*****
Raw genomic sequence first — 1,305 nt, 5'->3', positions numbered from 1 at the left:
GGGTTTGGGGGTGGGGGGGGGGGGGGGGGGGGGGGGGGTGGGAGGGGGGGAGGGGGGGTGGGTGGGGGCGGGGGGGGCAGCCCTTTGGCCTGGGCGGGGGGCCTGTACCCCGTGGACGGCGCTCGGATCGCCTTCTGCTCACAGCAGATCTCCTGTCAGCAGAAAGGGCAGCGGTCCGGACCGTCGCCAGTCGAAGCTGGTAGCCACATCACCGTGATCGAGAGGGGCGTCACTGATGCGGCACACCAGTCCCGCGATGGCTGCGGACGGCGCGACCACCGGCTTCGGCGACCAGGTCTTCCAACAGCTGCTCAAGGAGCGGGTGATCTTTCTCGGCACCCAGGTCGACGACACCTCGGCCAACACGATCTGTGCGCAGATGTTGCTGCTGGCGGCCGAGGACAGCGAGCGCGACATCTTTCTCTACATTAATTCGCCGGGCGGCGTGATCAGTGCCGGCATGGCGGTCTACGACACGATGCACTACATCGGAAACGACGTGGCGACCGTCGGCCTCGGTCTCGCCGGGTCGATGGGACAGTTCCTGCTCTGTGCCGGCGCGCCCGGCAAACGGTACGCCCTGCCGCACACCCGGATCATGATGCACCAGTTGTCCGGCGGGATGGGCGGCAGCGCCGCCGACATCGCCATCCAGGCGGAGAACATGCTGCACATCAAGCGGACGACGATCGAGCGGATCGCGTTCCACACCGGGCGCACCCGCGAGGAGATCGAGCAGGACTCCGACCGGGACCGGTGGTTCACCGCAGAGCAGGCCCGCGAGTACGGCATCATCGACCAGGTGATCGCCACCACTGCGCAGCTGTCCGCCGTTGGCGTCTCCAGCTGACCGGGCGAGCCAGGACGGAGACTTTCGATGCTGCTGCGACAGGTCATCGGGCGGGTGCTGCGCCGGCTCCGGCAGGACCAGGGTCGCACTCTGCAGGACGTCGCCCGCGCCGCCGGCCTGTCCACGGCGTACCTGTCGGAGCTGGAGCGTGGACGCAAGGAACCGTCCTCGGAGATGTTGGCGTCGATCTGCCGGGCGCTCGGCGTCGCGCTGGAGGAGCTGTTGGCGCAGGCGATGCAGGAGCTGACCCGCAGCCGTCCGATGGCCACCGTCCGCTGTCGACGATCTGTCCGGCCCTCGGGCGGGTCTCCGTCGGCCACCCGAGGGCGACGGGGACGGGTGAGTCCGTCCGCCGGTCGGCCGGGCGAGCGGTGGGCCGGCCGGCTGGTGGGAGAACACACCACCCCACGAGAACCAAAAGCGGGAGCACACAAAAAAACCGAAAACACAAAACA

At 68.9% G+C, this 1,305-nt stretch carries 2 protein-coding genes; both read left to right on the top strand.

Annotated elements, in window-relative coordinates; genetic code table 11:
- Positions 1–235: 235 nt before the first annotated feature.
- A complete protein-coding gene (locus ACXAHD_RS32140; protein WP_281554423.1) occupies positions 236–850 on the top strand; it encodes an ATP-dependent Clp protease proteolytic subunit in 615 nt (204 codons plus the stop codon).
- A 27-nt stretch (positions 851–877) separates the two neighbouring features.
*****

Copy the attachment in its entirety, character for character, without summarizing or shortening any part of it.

Raw genomic sequence first — 1,305 nt, 5'->3', positions numbered from 1 at the left:
GGGTTTGGGGGTGGGGGGGGGGGGGGGGGGGGGGGGGGTGGGAGGGGGGGAGGGGGGGTGGGTGGGGGCGGGGGGGGCAGCCCTTTGGCCTGGGCGGGGGGCCTGTACCCCGTGGACGGCGCTCGGATCGCCTTCTGCTCACAGCAGATCTCCTGTCAGCAGAAAGGGCAGCGGTCCGGACCGTCGCCAGTCGAAGCTGGTAGCCACATCACCGTGATCGAGAGGGGCGTCACTGATGCGGCACACCAGTCCCGCGATGGCTGCGGACGGCGCGACCACCGGCTTCGGCGACCAGGTCTTCCAACAGCTGCTCAAGGAGCGGGTGATCTTTCTCGGCACCCAGGTCGACGACACCTCGGCCAACACGATCTGTGCGCAGATGTTGCTGCTGGCGGCCGAGGACAGCGAGCGCGACATCTTTCTCTACATTAATTCGCCGGGCGGCGTGATCAGTGCCGGCATGGCGGTCTACGACACGATGCACTACATCGGAAACGACGTGGCGACCGTCGGCCTCGGTCTCGCCGGGTCGATGGGACAGTTCCTGCTCTGTGCCGGCGCGCCCGGCAAACGGTACGCCCTGCCGCACACCCGGATCATGATGCACCAGTTGTCCGGCGGGATGGGCGGCAGCGCCGCCGACATCGCCATCCAGGCGGAGAACATGCTGCACATCAAGCGGACGACGATCGAGCGGATCGCGTTCCACACCGGGCGCACCCGCGAGGAGATCGAGCAGGACTCCGACCGGGACCGGTGGTTCACCGCAGAGCAGGCCCGCGAGTACGGCATCATCGACCAGGTGATCGCCACCACTGCGCAGCTGTCCGCCGTTGGCGTCTCCAGCTGACCGGGCGAGCCAGGACGGAGACTTTCGATGCTGCTGCGACAGGTCATCGGGCGGGTGCTGCGCCGGCTCCGGCAGGACCAGGGTCGCACTCTGCAGGACGTCGCCCGCGCCGCCGGCCTGTCCACGGCGTACCTGTCGGAGCTGGAGCGTGGACGCAAGGAACCGTCCTCGGAGATGTTGGCGTCGATCTGCCGGGCGCTCGGCGTCGCGCTGGAGGAGCTGTTGGCGCAGGCGATGCAGGAGCTGACCCGCAGCCGTCCGATGGCCACCGTCCGCTGTCGACGATCTGTCCGGCCCTCGGGCGGGTCTCCGTCGGCCACCCGAGGGCGACGGGGACGGGTGAGTCCGTCCGCCGGTCGGCCGGGCGAGCGGTGGGCCGGCCGGCTGGTGGGAGAACACACCACCCCACGAGAACCAAAAGCGGGAGCACACAAAAAAACCGAAAACACAAAACA

At 68.9% G+C, this 1,305-nt stretch carries 2 protein-coding genes; both read left to right on the top strand.

Annotated elements, in window-relative coordinates; genetic code table 11:
- Positions 1–235: 235 nt before the first annotated feature.
- A complete protein-coding gene (locus ACXAHD_RS32140; protein WP_281554423.1) occupies positions 236–850 on the top strand; it encodes an ATP-dependent Clp protease proteolytic subunit in 615 nt (204 codons plus the stop codon).
- A 27-nt stretch (positions 851–877) separates the two neighbouring features.